CLIPPED FROMThe Ottawa CitizenOttawa, Ontario, Canada02 Nov 1979, Fri • Page 43
1979— Ottawa Citizen
ALMONTE Officials from Arnprior to Pembroke say senseless destruction is fast becoming a new valley sport. Chronic vandalism of the type seen in Almonte Halloween night is reaching epidemic proportions, especially in towns without a local police force. In Pembroke, police Sergeant Versil Young said a report and slide show is being prepared by police on the subject an attempt to graphically illustrate the thousands of dollars damage done in recent months. “We’re investigating one case where vandals broke into a house under construction. We think the damage is about $5,000. They did $1,000 to $1,500 damage to the doors of the house alone. And then they threw paint all over the stained wood exterior.” The report blames parental indifference, citing cases of tire-slashings, rocks through windows, a vehicle pushed into a river and other instances of damage to homes. Smaller towns and villages depending on the Ontario Provincial Police for protection are also experiencing sharp rises in vandalism, and extra constables are being hired on weekends in some communities. Other communities outside the Upper Ottawa Valley, however, say they have vandalism in hand. “We have a problem, but . . it is not of major proportions,” said Kemptville Mayor Harry Coulter. Vankleck Hill Mayor Aurele Fournier and Carleton Place Mayor Ted LeMistre echoed Coulter’s statements.
“Vandalism here is a very minor problem,” said LeMaistre. We have good co-operation between police and teenagers.”
Fournier said there is “really nothing serious” in Vankleek Hill, adding everyone knows everyone else and people work “for the good of the community.”
But in Almonte today the intersection of Mill and Bridge streets bears post-Halloween battlescars of 200 masked teenagers who pitched rocks, paint, bottles, pig manure and eggs at the storefronts. A bulldozer had to be used to remove what one policeman called “one hell of a mess.” “There is really nothing serious here,” saidTom Baker is considering boarding up his store next Halloween or “clobbering the kids responsible.” He has to replace two large windows and the door at his combination jewelry and florist shop.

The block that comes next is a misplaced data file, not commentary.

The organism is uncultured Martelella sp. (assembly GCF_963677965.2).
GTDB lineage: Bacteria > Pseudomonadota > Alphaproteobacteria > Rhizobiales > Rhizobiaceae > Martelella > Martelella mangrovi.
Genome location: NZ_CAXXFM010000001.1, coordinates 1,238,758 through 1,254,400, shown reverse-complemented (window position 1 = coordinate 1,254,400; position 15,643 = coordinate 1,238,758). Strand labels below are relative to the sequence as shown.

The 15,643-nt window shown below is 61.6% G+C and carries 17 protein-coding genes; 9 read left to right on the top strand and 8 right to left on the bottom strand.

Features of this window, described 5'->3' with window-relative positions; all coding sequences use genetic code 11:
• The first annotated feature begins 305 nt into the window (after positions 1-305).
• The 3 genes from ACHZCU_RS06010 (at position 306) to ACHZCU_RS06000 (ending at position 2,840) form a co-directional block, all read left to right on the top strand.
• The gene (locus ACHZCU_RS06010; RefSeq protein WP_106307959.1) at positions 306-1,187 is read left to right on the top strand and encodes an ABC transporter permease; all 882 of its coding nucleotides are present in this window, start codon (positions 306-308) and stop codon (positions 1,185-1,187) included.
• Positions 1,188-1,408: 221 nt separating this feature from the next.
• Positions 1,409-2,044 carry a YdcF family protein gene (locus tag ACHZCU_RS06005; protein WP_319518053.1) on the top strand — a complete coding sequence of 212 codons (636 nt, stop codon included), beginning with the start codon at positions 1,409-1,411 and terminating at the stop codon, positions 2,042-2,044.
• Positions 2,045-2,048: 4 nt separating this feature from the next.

He shakes his head in wonder at the police and parents who condoned the annual event to the extent that they watched the rampage from cars parked nearby. The conclusion of the kids interviewed in the school yard? “A great time was had by all.” Baker and his business neighbor George Charos who closes his restaurant early every Halloween and flees the neighborhood say they haven’t actually filed a complaint with the local OPP detachment Concedes Charos: “We depend on the town” for business.
According to Almonte High School vice-principal J.L. Bridge, none of the rabblerousers are his students. Bridge didn’t go near the downtown area Wednesday evening. Handing out candy to the children in his subdivision was a “beautiful experience,” he said. Several students milling around high school corridors Thursday openly admitted that although the uproar may have been “a little extravagant at least it was something to do.”
Students say everyone contributed to the event-farmers made their pig manure and chicken heads available and young people poured it into baggies so it could be hurled. For most of the yougsters interviewed, the real problem is boredom. “We don’t have a pool and we don’t have a theatre; and there is a $1 cover charge to eat at the Superior restaurant,” said one student “If we only had a bowling alley, or something …”
Jack Mundcn, who heads the OPP detachment agrees: “The municipality should be providing something else for the youth to do.” He said the best the police officers can hope to do is contain all the activity “if we dispersed the crowd it would move into the suburbs.” “They are all wearing masks. You can’t arrest them, or charge them with disturbing the peace. The law says you can only ask them their names, you can’t ask them questions unless parents or a lawyer are present Mundcn said the appointment of another police officer is imminent “but even if we had 10 cops ‘-would you get out of your car in that crowd?”‘